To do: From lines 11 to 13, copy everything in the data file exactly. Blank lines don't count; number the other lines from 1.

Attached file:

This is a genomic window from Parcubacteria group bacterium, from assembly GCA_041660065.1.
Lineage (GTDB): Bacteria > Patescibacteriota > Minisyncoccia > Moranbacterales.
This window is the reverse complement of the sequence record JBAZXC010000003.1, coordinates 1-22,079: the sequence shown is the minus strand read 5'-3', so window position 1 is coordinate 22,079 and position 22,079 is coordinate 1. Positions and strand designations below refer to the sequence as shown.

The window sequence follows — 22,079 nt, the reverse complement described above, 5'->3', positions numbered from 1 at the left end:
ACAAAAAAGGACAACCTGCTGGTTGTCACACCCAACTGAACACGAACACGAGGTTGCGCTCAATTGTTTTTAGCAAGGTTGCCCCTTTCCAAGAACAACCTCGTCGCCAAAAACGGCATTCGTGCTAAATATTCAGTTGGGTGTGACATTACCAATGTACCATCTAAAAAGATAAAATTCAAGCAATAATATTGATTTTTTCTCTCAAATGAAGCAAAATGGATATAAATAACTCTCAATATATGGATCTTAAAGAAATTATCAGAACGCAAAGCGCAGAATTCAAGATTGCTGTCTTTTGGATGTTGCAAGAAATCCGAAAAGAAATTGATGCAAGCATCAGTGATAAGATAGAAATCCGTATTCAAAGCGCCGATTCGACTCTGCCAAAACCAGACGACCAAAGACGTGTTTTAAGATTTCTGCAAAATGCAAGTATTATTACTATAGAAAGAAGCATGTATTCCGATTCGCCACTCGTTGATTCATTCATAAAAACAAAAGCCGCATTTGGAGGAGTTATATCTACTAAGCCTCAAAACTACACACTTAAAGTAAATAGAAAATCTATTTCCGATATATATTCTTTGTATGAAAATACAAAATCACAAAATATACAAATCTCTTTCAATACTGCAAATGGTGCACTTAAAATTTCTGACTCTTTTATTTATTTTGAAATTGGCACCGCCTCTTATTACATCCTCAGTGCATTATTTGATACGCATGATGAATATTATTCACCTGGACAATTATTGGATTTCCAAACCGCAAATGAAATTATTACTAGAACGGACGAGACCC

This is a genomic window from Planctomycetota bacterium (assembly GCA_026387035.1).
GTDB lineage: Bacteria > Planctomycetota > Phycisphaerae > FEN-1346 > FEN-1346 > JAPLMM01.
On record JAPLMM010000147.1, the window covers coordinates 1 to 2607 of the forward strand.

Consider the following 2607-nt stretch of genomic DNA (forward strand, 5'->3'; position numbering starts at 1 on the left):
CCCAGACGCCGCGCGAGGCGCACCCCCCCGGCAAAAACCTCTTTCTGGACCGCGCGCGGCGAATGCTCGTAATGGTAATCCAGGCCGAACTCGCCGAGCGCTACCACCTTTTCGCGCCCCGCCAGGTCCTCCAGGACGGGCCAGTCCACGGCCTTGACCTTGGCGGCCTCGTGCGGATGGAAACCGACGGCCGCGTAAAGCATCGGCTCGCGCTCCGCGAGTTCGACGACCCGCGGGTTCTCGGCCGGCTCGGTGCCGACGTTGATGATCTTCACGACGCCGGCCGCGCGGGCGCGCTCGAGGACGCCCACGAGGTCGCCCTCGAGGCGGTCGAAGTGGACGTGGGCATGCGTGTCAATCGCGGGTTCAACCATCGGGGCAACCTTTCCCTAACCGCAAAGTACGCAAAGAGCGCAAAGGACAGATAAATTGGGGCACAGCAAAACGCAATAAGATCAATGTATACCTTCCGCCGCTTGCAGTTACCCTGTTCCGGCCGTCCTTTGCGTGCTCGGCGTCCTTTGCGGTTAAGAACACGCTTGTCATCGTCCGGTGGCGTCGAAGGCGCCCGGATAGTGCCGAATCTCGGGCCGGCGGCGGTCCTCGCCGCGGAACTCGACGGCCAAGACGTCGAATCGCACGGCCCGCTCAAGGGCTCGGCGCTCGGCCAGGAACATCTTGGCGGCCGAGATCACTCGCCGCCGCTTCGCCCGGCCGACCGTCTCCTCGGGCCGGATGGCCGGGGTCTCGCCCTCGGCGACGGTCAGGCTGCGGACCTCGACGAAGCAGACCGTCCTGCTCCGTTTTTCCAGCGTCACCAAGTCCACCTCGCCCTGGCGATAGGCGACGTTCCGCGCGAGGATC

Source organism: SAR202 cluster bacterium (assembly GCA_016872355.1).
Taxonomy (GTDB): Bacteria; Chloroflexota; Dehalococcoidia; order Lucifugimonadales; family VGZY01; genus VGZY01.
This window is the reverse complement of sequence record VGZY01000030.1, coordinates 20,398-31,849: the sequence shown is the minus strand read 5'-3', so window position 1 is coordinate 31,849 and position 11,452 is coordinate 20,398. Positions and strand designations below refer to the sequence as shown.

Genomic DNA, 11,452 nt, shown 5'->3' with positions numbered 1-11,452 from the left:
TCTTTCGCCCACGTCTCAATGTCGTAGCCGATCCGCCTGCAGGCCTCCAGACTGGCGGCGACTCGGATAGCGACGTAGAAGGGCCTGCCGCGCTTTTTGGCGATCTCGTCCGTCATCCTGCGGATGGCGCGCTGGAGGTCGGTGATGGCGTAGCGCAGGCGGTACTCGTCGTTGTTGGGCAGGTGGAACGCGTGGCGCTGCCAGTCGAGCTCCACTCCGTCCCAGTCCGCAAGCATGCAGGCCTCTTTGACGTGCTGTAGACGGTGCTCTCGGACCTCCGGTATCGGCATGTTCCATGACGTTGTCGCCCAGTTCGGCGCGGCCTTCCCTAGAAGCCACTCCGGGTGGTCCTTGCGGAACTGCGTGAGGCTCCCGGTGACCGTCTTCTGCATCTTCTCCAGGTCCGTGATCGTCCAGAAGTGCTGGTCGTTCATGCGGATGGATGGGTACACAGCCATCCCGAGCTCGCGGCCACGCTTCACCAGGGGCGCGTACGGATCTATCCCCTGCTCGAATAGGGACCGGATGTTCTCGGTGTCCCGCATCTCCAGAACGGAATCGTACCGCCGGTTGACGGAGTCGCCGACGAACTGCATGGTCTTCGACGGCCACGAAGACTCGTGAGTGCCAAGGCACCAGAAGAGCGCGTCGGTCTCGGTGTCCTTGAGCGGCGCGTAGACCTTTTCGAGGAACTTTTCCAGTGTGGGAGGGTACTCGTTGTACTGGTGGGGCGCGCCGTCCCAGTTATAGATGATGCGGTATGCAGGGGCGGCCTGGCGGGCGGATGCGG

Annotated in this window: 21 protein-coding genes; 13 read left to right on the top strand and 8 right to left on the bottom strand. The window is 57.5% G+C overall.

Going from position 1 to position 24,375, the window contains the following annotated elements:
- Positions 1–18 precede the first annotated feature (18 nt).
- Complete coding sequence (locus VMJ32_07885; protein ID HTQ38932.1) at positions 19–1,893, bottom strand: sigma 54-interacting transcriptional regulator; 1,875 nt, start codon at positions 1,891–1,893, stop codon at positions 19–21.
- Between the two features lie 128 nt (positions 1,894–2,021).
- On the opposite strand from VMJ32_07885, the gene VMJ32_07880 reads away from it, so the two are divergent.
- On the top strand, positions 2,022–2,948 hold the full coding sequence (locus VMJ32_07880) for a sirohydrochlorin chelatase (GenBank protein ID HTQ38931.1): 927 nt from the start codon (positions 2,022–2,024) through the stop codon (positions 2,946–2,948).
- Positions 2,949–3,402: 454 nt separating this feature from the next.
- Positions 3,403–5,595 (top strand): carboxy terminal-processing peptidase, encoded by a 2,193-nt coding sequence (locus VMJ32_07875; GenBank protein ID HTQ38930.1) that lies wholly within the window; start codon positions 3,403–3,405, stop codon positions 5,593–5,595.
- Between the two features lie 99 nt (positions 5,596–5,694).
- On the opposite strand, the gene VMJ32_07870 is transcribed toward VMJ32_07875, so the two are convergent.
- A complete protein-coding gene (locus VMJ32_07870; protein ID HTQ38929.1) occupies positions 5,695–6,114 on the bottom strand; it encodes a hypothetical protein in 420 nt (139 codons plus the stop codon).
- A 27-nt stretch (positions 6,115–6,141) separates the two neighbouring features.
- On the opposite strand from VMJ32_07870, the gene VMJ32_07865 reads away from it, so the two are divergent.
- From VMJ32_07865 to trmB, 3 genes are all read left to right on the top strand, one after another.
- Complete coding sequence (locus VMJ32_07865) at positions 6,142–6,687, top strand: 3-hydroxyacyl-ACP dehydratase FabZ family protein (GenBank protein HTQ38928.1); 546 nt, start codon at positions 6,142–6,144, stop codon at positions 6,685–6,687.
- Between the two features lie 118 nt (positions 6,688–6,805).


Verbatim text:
Source organism: SAR202 cluster bacterium (assembly GCA_016872355.1).
Taxonomy (GTDB): Bacteria; Chloroflexota; Dehalococcoidia; order Lucifugimonadales; family VGZY01; genus VGZY01.
This window is the reverse complement of sequence record VGZY01000030.1, coordinates 20,398-31,849: the sequence shown is the minus strand read 5'-3', so window position 1 is coordinate 31,849 and position 11,452 is coordinate 20,398. Positions and strand designations below refer to the sequence as shown.